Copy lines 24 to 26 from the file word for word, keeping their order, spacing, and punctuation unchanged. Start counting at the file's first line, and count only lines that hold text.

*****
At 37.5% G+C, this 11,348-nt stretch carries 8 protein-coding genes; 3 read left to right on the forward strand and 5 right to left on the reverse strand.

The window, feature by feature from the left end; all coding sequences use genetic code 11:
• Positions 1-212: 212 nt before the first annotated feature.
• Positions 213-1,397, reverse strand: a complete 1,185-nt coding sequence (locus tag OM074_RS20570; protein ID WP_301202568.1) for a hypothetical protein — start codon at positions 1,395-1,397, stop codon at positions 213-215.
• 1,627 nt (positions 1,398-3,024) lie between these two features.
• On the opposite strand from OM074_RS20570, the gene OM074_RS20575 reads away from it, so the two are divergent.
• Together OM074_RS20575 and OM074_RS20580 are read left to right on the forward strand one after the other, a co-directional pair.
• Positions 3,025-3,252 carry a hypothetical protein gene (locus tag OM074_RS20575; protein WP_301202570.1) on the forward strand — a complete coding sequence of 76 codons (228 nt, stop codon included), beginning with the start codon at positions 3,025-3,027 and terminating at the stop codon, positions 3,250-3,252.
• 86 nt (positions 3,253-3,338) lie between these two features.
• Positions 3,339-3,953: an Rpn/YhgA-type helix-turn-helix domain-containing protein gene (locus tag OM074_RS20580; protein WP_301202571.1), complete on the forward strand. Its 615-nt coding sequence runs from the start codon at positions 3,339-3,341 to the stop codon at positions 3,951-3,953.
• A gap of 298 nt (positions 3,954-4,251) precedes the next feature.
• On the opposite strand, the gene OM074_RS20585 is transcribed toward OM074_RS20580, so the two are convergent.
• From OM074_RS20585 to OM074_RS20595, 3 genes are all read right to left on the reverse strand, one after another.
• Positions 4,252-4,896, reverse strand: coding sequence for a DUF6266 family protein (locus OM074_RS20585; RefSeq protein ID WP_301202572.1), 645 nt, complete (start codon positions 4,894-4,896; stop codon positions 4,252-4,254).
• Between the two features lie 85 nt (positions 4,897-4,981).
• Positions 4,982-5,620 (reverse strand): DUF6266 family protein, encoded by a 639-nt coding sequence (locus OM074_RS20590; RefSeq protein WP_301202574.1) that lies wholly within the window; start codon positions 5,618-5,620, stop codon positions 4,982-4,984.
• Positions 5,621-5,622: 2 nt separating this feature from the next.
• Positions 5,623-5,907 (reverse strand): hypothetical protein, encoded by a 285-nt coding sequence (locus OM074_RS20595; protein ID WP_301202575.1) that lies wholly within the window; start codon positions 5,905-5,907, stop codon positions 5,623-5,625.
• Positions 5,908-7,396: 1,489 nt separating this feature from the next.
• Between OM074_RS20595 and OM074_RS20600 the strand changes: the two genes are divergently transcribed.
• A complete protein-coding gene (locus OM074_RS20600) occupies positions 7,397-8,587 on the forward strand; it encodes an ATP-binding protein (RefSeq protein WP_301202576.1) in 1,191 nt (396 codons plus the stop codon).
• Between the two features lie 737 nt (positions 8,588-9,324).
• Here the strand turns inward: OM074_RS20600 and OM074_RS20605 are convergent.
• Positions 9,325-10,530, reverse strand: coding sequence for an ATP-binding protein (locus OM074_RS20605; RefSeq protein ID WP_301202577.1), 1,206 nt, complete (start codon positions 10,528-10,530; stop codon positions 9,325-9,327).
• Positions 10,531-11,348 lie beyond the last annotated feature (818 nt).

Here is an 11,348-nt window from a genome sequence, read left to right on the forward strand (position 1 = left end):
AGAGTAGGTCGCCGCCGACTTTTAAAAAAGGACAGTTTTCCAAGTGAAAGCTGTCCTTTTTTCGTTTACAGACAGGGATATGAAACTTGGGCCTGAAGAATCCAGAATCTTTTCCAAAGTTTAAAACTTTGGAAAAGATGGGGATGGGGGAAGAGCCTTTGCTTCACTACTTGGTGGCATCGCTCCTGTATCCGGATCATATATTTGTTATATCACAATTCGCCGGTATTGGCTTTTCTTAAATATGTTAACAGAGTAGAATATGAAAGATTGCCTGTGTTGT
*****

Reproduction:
• Positions 9,325-10,530, reverse strand: coding sequence for an ATP-binding protein (locus OM074_RS20605; RefSeq protein ID WP_301202577.1), 1,206 nt, complete (start codon positions 10,528-10,530; stop codon positions 9,325-9,327).
• Positions 10,531-11,348 lie beyond the last annotated feature (818 nt).

Here is an 11,348-nt window from a genome sequence, read left to right on the forward strand (position 1 = left end):